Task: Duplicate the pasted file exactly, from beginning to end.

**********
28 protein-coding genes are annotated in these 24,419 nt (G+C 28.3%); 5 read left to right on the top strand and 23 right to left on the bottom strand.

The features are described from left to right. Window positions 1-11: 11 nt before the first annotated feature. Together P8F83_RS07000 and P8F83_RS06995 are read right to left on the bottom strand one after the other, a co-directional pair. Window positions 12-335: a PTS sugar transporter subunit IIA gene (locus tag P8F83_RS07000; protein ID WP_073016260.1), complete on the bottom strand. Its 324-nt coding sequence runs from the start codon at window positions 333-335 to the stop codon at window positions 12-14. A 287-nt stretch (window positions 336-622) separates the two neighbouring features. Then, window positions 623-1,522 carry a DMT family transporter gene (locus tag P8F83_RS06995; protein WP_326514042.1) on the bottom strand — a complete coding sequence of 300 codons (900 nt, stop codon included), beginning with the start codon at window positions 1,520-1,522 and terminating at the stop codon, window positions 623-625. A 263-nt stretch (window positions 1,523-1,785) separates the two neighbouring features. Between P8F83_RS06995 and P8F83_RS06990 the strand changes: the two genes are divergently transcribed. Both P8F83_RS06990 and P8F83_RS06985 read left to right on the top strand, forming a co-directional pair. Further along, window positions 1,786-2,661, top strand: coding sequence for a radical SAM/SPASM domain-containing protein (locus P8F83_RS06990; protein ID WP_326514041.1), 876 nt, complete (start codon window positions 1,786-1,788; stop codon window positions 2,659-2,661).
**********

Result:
28 protein-coding genes are annotated in these 24,419 nt (G+C 28.3%); 5 read left to right on the top strand and 23 right to left on the bottom strand.

The features are described from left to right. Window positions 1-11: 11 nt before the first annotated feature. Together P8F83_RS07000 and P8F83_RS06995 are read right to left on the bottom strand one after the other, a co-directional pair. Window positions 12-335: a PTS sugar transporter subunit IIA gene (locus tag P8F83_RS07000; protein ID WP_073016260.1), complete on the bottom strand. Its 324-nt coding sequence runs from the start codon at window positions 333-335 to the stop codon at window positions 12-14. A 287-nt stretch (window positions 336-622) separates the two neighbouring features. Then, window positions 623-1,522 carry a DMT family transporter gene (locus tag P8F83_RS06995; protein WP_326514042.1) on the bottom strand — a complete coding sequence of 300 codons (900 nt, stop codon included), beginning with the start codon at window positions 1,520-1,522 and terminating at the stop codon, window positions 623-625. A 263-nt stretch (window positions 1,523-1,785) separates the two neighbouring features. Between P8F83_RS06995 and P8F83_RS06990 the strand changes: the two genes are divergently transcribed. Both P8F83_RS06990 and P8F83_RS06985 read left to right on the top strand, forming a co-directional pair. Further along, window positions 1,786-2,661, top strand: coding sequence for a radical SAM/SPASM domain-containing protein (locus P8F83_RS06990; protein ID WP_326514041.1), 876 nt, complete (start codon window positions 1,786-1,788; stop codon window positions 2,659-2,661).